Estate Planning Laws
Singapore’s legal system follows the common law system. The sources of law affecting estate planning are statutes (acts of parliament), case laws (judicial precedent) and subsidiary legislation. The Syariah law administers the marriage, divorce and estate distribution of the Muslims in Singapore.
The main difference between a general financial planner and an estate planning financial advisor is the understanding of the laws affecting estate planning. As the law and its interpretation can change according to acts of parliament or judge’s decisions, it is important for advisers to closely follow any updates about the laws.
Summit Planners’ one-stop service system with its legal service, life insurance, wealth management & trust, accounting, audit, corporate secretarial and tax related services help you to achieve your estate planning goals.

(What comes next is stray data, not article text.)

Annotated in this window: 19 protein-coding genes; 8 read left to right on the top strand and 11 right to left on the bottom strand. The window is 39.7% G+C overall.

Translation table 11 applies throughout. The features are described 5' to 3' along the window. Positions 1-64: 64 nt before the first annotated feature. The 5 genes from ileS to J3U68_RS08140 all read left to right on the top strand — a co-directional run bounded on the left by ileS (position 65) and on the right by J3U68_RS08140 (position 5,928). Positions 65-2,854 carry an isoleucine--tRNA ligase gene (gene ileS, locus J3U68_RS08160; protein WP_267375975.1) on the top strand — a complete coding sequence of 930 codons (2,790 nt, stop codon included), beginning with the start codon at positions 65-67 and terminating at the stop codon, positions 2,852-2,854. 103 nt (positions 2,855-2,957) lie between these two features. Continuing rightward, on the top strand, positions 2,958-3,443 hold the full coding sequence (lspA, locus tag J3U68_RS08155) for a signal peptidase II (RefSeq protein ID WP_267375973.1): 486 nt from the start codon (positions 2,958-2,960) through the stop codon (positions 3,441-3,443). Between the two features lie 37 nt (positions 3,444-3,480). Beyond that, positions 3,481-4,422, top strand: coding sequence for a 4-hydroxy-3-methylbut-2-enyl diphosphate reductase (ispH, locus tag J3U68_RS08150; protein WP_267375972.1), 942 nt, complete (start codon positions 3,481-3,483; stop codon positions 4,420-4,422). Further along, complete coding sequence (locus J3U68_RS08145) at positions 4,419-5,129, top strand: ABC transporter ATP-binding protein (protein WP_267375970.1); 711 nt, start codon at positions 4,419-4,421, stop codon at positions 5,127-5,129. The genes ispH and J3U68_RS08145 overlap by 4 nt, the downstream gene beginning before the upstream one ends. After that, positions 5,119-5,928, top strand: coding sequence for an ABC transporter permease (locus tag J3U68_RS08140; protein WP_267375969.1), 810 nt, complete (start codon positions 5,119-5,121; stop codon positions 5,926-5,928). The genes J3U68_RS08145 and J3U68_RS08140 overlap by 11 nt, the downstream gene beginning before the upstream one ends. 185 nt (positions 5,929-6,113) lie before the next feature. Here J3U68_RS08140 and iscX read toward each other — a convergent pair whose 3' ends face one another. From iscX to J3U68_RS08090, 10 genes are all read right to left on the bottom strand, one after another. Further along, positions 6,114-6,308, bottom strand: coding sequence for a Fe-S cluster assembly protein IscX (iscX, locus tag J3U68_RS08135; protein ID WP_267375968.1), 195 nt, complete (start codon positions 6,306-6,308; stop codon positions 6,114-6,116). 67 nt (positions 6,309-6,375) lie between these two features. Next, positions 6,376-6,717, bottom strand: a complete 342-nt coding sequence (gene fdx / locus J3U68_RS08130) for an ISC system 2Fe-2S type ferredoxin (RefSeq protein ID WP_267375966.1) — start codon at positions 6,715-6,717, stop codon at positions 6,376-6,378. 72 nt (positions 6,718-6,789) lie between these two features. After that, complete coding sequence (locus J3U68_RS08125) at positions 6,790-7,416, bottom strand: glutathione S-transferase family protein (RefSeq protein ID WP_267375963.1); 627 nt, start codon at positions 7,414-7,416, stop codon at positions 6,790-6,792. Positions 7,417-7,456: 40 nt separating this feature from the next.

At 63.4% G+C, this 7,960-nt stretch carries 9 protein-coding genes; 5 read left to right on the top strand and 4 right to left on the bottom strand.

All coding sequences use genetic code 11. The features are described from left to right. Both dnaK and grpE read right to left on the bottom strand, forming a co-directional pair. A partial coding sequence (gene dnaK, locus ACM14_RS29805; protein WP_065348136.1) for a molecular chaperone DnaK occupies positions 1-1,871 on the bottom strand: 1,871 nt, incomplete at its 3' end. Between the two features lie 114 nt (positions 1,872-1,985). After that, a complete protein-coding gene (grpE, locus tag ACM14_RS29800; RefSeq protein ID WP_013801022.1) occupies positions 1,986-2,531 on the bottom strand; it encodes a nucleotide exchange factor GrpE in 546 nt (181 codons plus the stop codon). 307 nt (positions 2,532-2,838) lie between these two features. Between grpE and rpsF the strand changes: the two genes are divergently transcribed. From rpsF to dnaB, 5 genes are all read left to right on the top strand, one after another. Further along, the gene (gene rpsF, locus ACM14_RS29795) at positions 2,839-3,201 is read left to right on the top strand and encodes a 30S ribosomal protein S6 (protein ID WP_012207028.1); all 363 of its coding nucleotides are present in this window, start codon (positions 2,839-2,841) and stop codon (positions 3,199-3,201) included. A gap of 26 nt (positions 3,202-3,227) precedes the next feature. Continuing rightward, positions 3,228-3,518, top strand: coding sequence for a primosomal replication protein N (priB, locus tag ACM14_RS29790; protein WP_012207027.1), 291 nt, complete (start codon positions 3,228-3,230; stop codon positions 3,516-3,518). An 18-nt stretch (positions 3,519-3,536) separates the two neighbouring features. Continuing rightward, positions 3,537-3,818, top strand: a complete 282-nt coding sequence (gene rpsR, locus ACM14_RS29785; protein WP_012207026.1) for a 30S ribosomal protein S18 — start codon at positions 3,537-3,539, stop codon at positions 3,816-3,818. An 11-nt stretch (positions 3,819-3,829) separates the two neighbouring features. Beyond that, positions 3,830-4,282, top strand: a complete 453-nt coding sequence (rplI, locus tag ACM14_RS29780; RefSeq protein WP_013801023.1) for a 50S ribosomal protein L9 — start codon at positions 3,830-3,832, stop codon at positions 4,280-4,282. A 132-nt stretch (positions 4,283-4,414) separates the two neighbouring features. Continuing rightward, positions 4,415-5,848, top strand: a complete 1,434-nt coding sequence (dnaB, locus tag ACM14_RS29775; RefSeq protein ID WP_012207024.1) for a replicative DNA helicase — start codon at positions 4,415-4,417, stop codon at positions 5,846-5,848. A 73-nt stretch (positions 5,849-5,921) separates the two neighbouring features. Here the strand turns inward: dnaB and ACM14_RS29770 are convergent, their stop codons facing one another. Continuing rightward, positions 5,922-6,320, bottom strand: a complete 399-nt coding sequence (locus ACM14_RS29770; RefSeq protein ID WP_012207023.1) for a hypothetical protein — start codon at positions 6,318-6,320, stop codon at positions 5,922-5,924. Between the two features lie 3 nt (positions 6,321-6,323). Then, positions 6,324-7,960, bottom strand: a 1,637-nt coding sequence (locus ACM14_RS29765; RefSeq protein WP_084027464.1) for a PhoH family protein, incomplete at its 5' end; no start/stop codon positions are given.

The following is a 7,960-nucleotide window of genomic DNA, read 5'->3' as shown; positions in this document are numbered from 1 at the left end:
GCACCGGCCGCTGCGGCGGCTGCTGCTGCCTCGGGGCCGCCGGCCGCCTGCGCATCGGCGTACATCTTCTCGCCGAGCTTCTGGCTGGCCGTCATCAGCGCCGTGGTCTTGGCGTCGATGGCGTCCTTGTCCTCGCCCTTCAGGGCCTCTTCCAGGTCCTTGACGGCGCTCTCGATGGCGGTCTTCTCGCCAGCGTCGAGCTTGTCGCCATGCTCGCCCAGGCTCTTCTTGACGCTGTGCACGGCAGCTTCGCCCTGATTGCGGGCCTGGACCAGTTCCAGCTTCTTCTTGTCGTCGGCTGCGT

Below are the pertinent laws affecting estate planning in Singapore.
These laws can be viewed at the Singapore Attorney-General’s Chambers’ web-site:
statutes.agc.gov.sg | statutes.agc.gov.sg/aol/page.w3p;paId=AOL_PUBLIC_FEEDBACK
- Intestate Succession Act
- Insurance Act
- Inheritance (Family Provision) Act
- Guardianship of Infants Act
- Administration of Muslim Law Act
- Civil Law Act
- Conveyancing & Law of Property Act
- Policies of Assurance Act
- Wills Act
- Probate and Administration Act
- Partnership Act
- Land Title Act
- Income Tax Act
- Apportionment Act
- Bankruptcy Act
- Central Provident Fund Act
- Companies Act
- Women’s Charter
- Estate Duty Act
- Estate Duty (Abolition) Act 2008
- Mental Capacity Act
- Advance Medical Directive Act
- Adoption of Children Act
- Trustee Act
- Trust Companies Act
Do engage with our advisers to understand more details about the above laws which affect your estate plan.